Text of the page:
The Church is One
In the seventeenth chapter of his gospel, the Apostle John recounts the most extensive prayer that is recorded in the New Testament. It is a prayer of intercession by Jesus for His disciples and for all who would believe through their testimony. Consequently, this prayer is called Jesus’ High Priestly Prayer. Christ implored the Father in this prayer that His people might be one. He went so far as to ask the Father that “they may be one even as we are one” (v. 22b). He desired that the unity of the people of God — the unity of the church — would reflect and mirror the unity that exists between the Father and the Son.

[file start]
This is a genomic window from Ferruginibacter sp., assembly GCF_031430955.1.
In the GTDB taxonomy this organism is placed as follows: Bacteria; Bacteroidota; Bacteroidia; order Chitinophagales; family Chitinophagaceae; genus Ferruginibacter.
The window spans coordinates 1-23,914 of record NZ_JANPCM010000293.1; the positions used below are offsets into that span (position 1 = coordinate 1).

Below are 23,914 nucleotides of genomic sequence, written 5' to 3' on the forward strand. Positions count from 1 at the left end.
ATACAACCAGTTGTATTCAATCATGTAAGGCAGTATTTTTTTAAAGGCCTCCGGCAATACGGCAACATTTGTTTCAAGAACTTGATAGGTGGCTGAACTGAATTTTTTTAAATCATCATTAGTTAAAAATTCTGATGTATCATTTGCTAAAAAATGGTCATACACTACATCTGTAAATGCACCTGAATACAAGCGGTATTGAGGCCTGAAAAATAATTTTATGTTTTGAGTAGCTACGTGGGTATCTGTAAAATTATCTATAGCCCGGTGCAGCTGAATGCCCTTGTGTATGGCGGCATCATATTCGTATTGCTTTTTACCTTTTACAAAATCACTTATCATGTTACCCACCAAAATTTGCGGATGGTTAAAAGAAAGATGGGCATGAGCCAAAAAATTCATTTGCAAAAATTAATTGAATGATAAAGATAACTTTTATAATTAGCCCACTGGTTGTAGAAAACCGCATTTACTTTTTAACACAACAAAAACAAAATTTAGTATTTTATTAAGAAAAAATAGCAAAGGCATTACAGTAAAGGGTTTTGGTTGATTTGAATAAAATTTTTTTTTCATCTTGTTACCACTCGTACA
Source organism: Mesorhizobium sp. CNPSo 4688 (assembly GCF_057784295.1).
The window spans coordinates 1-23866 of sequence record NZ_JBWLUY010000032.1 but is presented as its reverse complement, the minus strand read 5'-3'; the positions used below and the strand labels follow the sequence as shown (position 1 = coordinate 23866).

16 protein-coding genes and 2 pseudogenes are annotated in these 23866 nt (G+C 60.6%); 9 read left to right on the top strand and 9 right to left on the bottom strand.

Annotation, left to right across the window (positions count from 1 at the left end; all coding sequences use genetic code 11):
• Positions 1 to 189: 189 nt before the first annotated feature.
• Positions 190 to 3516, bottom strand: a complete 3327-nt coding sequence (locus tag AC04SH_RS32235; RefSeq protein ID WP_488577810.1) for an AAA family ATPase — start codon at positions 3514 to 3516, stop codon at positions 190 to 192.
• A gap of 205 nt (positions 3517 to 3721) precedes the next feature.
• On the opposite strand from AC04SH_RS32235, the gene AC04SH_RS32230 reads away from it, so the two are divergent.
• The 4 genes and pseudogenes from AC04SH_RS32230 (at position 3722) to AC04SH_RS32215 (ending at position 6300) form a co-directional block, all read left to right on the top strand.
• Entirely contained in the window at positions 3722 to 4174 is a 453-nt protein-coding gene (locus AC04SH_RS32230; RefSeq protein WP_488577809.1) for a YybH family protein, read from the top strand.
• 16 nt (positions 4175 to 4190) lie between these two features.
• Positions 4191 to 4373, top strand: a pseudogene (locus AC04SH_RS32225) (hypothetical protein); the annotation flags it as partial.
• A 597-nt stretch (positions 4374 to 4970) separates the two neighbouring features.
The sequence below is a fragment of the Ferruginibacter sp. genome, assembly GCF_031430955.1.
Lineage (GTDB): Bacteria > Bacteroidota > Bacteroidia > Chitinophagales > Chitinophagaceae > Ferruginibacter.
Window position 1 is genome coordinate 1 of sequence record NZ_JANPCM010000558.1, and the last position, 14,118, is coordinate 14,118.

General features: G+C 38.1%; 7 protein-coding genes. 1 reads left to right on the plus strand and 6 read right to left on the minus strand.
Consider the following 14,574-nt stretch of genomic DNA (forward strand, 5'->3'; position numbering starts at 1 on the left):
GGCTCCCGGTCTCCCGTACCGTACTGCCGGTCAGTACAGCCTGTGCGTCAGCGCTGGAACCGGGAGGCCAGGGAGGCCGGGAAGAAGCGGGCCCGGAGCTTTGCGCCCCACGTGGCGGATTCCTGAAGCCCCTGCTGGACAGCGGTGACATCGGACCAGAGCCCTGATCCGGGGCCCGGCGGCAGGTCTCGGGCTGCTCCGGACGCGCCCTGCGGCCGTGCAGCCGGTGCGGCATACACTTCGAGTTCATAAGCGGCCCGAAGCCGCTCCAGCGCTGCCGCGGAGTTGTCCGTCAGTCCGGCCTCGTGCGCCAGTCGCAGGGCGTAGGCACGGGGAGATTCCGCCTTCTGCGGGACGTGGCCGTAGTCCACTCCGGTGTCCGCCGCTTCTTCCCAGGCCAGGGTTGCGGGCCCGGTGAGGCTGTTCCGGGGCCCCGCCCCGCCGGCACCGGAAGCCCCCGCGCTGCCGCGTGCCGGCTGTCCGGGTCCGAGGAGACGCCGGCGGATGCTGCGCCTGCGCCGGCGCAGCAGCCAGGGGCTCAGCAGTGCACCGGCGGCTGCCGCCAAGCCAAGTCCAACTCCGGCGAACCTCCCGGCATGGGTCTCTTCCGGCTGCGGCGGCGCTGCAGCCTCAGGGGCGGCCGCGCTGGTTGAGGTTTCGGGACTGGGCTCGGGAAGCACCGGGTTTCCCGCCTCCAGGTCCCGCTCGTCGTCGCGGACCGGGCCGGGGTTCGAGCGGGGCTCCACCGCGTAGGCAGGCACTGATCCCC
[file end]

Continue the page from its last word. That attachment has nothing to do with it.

Early in church history, as the church fathers were hammering out the cardinal doctrines of the faith, they wrestled with the nature of the church. In the fourth century, in the Nicene Creed, the church was defined with four adjectival qualifiers: one, holy, catholic, and Apostolic. These early saints believed, as Scripture teaches, that the church is one, a unity.
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